As the drought continues to take a toll on Illinois’ corn crop, one professor says it’s likely to get worse in the years to come. Noah Diffenbaugh, a professor at Stanford University’s School of Earth Sciences and Woods Institute for the Environment, is focusing on the effects of global warming on extreme heat events and the impacts those events have on corn production and prices. He says research indicates that over the next three decades, volatility in corn yields could intensify due to climate change, far outweighing the impacts of oil prices and biofuel mandates on the price of America’s top crop.
Click here for summary
“What we found is that if we look out over the next three decades or so where we expect global warming to be about another 1 degree Celsius, more or less what we’ve already had over the industrial period at the global scale, we find that that global warming causes substantial increase in the occurrence of severely hot events over the U.S. corn belt and those events, in fact, look very much like what has been happening over the corn belt during this growing season.”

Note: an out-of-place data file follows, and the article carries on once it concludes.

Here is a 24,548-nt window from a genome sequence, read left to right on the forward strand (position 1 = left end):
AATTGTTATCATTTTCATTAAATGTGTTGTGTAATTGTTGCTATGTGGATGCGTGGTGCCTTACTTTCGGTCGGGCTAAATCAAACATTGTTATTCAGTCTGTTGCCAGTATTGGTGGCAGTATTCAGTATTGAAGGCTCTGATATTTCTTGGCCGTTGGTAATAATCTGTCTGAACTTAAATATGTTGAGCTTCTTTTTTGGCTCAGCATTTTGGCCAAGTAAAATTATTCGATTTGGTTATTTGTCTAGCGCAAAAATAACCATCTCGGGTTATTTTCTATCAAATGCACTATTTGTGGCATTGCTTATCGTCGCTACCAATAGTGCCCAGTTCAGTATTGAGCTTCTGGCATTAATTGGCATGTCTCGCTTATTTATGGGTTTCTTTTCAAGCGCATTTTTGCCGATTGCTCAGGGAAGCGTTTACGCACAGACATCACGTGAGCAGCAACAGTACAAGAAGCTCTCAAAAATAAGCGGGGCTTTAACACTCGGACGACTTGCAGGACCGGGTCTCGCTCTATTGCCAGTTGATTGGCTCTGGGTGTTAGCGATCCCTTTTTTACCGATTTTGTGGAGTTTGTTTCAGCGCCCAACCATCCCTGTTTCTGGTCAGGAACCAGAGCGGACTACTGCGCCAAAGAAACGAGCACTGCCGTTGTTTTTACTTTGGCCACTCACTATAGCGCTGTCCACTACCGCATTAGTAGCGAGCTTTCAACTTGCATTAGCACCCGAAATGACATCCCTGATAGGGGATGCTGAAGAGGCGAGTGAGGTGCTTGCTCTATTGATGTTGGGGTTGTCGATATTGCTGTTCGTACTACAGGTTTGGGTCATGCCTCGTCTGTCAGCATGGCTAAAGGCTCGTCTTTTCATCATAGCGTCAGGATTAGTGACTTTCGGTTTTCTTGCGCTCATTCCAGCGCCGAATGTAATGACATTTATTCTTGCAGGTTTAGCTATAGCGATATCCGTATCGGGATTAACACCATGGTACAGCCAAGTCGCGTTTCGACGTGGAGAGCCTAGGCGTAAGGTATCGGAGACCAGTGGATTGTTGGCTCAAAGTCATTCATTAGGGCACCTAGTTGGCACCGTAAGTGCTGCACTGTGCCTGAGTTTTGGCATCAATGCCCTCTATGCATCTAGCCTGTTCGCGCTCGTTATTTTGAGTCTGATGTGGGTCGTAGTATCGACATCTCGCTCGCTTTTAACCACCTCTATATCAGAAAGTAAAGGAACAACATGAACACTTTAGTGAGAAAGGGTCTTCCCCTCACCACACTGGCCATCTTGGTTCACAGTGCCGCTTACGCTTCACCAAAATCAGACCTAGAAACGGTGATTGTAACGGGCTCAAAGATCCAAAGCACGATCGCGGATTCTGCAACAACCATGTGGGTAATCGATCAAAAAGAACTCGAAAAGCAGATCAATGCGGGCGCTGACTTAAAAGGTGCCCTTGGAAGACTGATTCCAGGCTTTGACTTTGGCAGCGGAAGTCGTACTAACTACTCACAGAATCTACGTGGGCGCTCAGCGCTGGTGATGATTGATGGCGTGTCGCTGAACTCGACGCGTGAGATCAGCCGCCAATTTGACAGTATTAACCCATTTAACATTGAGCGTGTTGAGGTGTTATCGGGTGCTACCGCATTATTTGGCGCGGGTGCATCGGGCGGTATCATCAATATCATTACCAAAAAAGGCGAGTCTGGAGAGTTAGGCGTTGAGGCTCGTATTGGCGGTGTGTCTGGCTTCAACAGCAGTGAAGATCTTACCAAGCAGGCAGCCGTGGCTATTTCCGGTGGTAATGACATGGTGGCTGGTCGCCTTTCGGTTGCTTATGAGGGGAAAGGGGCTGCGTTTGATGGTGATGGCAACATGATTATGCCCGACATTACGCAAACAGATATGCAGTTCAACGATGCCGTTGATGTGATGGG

Unless farmers develop more heat-tolerant corn varieties, or move their farms northward into Canada, Diffenbaugh says heat waves in the U.S. heartland can be expected to produce sharp price spikes.